In the Staffordshire Moorlands, we are perfectly positioned to champion nature-based solutions to climate change and establish a Nature Recovery Network. We are blessed with 222 square miles of beautiful green spaces that we have all appreciated more than ever during this difficult period. Ever since we declared a climate emergency in July 2019, our Staffordshire Moorlands District Council (SMDC) has put encouraging people to connect with nature at the heart of our mission to fight climate change.
That’s why I am delighted, as Cabinet Member for Climate Change & Biodiversity, to be leading a district-wide effort on our Green Infrastructure Delivery Plan. We have worked with Staffordshire Wildlife Trust to produce detailed habitat mapping where our teams have investigated the quality and distinctiveness of seven different habitat types – including grassland, moorland, heathland, wetland, woodland, pasture and arable land, and urban.
The habitat mapping of the district has helped identify opportunities for green infrastructure delivery and shows key locations where habitats could be created or enhanced through wildlife corridors. We have also looked at opportunities to develop more walking and cycling routes through our active travel maps.
We now have a list of 60 nature-based project proposals in the plans, which will be overseen by our Green Infrastructure Projects Board. The council will work with Staffordshire Wildlife Trust and other partners on which ones to prioritise to develop a smaller number of deliverable projects that will need to be described in greater detail, with specific and costed outputs.
One of these projects is our ambitious community orchards project to plant 30 orchards across the Moorlands in partnership with parish councils and community groups. Our community orchards will help to reduce carbon emissions, provide valuable habitats for wildlife, and improve the health and wellbeing of local people.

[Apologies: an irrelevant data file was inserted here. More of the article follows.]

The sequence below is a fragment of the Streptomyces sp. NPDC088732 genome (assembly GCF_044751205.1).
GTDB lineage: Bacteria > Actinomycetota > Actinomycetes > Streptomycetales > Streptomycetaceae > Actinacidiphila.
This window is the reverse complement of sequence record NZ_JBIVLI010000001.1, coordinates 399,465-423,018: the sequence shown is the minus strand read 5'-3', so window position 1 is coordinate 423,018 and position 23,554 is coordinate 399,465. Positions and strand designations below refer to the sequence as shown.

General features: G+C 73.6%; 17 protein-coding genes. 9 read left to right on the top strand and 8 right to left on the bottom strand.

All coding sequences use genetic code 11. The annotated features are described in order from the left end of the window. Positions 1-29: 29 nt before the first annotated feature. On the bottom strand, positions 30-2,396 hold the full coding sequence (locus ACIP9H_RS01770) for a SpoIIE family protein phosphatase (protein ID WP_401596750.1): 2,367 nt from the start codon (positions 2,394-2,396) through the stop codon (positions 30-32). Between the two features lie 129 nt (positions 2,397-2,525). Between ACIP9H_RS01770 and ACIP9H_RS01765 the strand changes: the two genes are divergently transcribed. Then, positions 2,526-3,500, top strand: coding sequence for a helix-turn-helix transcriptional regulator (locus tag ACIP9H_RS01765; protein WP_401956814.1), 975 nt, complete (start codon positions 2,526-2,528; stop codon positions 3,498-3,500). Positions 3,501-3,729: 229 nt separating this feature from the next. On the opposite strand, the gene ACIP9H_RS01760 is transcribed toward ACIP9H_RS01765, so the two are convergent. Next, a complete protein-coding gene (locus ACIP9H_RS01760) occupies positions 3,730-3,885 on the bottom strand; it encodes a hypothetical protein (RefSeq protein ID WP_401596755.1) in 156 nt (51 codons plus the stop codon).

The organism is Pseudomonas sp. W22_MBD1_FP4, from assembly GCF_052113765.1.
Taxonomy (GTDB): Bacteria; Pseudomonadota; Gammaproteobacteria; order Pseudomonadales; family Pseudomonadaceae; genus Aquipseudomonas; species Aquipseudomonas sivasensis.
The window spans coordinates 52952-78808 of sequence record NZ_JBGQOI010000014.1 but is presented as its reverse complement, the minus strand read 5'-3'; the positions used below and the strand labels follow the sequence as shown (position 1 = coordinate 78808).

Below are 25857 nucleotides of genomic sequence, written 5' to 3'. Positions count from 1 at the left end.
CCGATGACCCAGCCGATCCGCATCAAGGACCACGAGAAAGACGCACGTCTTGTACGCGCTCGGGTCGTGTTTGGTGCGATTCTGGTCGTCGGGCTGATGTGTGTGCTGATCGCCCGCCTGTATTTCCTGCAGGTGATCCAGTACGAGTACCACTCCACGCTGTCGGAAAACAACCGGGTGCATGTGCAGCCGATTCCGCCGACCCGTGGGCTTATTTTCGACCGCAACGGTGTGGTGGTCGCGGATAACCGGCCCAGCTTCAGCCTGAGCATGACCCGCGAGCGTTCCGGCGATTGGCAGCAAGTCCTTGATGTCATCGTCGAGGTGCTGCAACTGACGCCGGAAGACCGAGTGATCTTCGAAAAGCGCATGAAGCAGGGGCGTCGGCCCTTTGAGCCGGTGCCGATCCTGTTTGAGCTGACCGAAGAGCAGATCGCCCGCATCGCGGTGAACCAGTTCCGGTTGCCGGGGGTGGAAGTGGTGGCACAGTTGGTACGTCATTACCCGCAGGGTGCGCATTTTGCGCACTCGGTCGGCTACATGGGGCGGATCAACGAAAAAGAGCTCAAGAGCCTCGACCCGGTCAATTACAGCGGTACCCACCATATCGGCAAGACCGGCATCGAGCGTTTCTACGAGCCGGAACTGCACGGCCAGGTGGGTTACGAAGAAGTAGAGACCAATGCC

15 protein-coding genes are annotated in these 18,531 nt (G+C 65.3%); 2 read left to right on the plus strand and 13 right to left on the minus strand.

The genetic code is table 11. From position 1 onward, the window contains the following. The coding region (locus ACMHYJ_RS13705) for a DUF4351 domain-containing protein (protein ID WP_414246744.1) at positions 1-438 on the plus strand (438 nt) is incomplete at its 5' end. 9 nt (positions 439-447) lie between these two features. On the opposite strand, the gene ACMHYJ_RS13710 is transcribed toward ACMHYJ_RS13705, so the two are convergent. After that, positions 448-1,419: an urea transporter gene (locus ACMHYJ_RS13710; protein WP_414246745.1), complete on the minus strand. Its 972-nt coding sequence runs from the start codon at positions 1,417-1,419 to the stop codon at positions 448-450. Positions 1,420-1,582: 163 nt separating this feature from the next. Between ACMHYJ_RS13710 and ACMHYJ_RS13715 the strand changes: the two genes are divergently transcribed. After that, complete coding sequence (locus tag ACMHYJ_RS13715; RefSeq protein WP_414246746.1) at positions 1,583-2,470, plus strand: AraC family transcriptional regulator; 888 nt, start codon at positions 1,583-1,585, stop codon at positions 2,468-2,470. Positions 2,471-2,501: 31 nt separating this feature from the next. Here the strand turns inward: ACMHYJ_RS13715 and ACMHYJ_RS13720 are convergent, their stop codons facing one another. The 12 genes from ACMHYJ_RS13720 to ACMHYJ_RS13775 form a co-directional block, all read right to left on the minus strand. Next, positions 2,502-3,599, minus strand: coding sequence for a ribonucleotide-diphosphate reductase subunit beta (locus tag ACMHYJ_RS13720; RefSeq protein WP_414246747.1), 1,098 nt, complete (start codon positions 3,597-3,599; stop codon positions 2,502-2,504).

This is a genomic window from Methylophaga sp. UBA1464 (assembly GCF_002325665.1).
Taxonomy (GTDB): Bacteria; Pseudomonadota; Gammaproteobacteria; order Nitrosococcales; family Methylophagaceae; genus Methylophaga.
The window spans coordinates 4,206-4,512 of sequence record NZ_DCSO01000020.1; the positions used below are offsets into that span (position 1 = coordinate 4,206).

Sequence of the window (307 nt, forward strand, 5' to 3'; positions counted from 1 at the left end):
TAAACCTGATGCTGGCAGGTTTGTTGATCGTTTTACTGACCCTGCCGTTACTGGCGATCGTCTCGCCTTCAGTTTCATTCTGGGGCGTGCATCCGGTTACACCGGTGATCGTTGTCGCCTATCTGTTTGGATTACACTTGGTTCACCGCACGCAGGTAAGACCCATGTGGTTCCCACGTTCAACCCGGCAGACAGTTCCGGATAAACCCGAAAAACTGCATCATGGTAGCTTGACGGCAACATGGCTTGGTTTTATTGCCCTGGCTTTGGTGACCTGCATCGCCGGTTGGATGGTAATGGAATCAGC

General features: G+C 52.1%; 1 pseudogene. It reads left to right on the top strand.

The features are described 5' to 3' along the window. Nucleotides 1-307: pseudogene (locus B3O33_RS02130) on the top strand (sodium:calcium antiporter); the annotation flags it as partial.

Some of the other projects will focus on enhancing green areas maintained by the council to improve biodiversity; ongoing peatland restoration work at the Roaches following the 2018 fire; enhancing the SMDC-promoted walks network; improving signage and wayfinding on the canal network to encourage walkers and cyclists to stop off and visit our town centres; and the development of a Greenway between Tean and Cheadle, using the disused railway line.
Once rooted in the ground, we hope that our Nature Recovery Network will leave a lasting legacy and help us to leave our environment in a better state than we inherited. We hope other councils across the country will also prioritise nature-based solutions in the years ahead.
Staffordshire Moorlands District Council is a member of our Countryside Climate Network.